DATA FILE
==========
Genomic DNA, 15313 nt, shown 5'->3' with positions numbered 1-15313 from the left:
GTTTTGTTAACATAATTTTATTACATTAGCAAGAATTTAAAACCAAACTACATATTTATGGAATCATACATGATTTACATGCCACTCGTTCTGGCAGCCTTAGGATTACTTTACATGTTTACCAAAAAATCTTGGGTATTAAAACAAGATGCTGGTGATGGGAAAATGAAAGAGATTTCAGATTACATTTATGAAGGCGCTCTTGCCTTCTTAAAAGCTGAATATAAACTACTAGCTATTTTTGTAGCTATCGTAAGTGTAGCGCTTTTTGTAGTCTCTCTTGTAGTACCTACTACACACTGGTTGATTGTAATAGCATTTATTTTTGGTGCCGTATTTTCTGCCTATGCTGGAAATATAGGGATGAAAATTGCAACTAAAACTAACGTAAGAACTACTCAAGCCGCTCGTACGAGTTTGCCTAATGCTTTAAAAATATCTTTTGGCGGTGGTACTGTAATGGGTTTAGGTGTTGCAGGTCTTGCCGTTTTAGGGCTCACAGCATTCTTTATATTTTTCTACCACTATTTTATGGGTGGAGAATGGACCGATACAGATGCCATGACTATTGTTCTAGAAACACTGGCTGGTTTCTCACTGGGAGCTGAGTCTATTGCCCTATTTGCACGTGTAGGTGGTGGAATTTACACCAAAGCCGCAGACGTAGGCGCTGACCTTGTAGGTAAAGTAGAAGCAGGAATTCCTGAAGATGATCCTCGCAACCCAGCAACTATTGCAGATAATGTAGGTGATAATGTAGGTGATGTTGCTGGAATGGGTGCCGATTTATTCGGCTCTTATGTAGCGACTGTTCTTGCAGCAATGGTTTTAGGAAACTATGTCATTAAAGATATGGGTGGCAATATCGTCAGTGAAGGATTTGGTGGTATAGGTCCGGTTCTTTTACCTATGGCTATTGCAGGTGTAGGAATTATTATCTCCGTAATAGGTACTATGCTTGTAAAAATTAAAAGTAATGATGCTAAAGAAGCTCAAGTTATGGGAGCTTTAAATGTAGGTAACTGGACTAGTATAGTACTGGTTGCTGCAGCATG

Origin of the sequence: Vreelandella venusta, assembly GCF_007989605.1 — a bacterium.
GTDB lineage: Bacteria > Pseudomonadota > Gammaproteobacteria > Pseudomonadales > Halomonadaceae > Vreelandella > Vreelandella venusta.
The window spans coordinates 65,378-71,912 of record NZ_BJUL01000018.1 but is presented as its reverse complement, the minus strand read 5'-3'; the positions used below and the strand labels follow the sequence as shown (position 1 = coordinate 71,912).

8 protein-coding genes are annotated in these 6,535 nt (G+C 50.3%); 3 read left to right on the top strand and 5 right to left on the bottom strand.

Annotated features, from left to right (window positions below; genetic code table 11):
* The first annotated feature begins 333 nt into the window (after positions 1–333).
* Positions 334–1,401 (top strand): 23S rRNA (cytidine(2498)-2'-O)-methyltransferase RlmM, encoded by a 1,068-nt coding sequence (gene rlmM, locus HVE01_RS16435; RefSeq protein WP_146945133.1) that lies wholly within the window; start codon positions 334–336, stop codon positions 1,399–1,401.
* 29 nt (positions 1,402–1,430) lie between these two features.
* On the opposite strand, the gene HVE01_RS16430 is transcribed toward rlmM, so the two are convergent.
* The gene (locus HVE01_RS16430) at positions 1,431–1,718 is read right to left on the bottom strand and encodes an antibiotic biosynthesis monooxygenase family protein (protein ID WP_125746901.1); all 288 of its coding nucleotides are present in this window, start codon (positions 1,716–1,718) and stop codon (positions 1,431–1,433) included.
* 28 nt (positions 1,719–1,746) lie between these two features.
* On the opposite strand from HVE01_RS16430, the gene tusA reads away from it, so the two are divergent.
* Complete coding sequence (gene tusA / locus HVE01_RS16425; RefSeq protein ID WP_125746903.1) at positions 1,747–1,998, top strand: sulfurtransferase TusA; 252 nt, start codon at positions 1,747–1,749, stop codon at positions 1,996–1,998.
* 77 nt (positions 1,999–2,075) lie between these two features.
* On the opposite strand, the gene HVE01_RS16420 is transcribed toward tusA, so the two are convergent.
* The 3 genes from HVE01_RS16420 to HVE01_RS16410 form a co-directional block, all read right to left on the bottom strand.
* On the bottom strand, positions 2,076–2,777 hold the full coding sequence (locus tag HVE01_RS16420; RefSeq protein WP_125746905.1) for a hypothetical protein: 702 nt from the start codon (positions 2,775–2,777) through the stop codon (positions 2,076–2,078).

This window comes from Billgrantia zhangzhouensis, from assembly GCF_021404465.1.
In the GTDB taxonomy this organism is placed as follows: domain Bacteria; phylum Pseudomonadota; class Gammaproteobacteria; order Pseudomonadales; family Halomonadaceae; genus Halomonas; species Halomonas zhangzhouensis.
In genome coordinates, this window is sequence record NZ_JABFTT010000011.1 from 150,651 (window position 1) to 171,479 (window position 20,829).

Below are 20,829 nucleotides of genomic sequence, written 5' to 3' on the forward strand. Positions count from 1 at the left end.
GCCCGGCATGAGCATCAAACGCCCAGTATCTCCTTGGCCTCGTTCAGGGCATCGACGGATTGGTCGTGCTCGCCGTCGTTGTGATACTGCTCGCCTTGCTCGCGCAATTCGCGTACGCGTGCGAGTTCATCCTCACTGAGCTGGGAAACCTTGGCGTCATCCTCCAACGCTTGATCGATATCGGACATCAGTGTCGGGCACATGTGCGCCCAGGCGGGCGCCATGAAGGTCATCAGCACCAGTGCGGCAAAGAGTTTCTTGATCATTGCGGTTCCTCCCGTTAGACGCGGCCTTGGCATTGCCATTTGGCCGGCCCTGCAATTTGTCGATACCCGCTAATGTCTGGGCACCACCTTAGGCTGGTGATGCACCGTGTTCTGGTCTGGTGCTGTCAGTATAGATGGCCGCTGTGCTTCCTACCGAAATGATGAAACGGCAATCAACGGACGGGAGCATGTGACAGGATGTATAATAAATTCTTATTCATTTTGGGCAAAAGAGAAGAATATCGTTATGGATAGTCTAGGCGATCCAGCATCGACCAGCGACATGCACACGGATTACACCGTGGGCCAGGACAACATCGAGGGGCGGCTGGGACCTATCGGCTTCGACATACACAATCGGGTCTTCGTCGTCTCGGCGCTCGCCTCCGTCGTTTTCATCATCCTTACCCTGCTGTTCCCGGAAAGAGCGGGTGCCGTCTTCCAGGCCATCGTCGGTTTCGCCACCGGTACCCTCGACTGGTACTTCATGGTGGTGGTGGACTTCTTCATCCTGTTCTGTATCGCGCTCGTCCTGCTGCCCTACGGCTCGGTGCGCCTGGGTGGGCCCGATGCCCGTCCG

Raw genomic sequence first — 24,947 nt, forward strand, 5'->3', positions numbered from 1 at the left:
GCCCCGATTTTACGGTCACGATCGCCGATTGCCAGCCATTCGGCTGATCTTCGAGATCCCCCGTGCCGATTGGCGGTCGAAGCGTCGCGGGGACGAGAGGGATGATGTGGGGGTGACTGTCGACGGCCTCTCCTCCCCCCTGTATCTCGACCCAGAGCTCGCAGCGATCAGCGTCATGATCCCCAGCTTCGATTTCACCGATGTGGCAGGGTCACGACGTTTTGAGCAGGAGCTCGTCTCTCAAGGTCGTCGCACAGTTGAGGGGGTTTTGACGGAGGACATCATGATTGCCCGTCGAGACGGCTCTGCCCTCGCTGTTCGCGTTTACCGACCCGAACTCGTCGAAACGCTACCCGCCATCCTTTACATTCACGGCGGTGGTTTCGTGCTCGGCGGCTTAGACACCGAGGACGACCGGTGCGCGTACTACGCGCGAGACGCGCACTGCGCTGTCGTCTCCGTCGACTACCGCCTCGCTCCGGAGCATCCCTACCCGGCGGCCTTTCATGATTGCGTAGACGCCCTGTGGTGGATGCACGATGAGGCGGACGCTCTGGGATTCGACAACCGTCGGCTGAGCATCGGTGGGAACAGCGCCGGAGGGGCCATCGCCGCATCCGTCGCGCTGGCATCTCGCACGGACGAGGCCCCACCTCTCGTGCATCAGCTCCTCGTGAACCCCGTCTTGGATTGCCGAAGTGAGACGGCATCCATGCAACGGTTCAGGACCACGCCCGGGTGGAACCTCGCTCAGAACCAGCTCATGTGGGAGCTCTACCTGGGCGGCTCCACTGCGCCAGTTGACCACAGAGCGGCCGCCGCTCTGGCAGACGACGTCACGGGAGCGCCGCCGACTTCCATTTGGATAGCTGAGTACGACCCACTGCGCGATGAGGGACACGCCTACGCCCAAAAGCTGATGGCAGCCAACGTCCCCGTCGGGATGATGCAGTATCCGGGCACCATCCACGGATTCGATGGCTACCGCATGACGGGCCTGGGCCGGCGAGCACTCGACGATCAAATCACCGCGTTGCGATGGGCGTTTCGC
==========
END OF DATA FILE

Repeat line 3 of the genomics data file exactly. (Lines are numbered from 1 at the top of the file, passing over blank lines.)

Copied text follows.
Origin of the sequence: Vreelandella venusta, assembly GCF_007989605.1 — a bacterium.